Choose the roofing materials for your Atlanta home wisely, especially if the pitch of the roof is low. Water drainage is a significant concern with low-pitched roofs. Without the natural high pitch that steep slopes offer, moisture problems can lead to serious, costly damage. Learn how to choose the right materials for your low-pitch roof.
What's the problem?
In general, standard asphalt shingles or slate shingles used in moderate to high-pitched roofs cannot sustain the health of a low-pitched roof. To ward off drainage problems, homeowners must turn to roofing systems that can be sealed. That's because a roof with a low pitch deteriorates quickly due to leaks, exposure to the sun, variations in temperature, aging and the sagging of the wood structure that occurs over time.
In combination with an effective drainage system, the type of materials the roof employs is also important. Underneath the top layer of roofing materials, the roof needs an effective waterproofing layer over a membrane roofing system. Over top of these layers, homeowners can choose to install asphalt shingles, tile or wood shingles; however, these serve merely as a decorative feature, not as part of the roof that will protect the structure from weather elements. Alternatively, the roof can be sealed much like a flat roof.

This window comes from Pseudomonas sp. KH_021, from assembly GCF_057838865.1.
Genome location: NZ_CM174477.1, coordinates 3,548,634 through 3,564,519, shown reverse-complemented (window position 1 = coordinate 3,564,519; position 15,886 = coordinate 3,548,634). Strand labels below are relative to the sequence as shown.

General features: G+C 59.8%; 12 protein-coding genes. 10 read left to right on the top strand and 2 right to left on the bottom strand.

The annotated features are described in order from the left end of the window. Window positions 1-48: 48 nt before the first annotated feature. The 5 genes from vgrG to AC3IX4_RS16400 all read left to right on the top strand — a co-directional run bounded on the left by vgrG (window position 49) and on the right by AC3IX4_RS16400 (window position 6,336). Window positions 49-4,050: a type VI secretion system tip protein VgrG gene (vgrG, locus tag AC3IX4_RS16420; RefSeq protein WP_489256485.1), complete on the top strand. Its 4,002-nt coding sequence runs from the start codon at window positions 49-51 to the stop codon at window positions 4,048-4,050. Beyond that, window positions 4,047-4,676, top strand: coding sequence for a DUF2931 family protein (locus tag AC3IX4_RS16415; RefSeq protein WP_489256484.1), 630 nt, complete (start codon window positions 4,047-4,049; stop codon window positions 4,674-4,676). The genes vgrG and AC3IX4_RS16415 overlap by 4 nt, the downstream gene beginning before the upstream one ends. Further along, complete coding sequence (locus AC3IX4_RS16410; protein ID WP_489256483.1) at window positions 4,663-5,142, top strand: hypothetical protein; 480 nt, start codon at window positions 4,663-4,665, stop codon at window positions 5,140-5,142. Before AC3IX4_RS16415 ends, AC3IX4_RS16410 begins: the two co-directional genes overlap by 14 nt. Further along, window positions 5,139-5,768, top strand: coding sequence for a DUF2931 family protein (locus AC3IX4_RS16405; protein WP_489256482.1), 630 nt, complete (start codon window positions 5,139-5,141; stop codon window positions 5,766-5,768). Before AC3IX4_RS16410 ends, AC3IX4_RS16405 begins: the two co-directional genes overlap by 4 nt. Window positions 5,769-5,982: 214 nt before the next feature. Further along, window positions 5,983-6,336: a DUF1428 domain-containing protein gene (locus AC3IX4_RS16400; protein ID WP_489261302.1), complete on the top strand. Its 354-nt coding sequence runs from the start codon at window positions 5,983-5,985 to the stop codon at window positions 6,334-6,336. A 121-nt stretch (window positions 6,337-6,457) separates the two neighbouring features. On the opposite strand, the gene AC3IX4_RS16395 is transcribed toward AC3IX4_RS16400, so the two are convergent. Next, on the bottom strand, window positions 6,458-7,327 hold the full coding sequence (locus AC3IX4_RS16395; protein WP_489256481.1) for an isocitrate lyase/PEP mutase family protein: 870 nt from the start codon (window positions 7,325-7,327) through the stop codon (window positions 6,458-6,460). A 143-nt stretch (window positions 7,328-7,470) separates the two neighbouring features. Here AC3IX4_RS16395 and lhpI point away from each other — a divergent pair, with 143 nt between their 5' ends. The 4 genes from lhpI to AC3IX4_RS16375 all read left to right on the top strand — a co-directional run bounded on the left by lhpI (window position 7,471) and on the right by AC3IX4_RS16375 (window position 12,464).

Some additional options from which you can choose include:
- Built-up roofing, a system that consists of several roofing layers that are essentially cemented together. The top layer is constructed of crushed stone or gravel.
- Single-ply membrane, constructed of rubber sheeting, plastic or modified bitumen. A top coating is applied to protect it.
- Roll roofing, a material that's saturated with asphalt and then roofing felt covered in granules is installed over the roof deck. This type of roofing is typically only one or two-ply, doesn't offer a whole lot of coverage, and is vulnerable at its seams.
Talk to the roofing professionals at Findlay Roofing today, and ask about the best roofing materials for your low-pitch roof.
Image Source: Flickr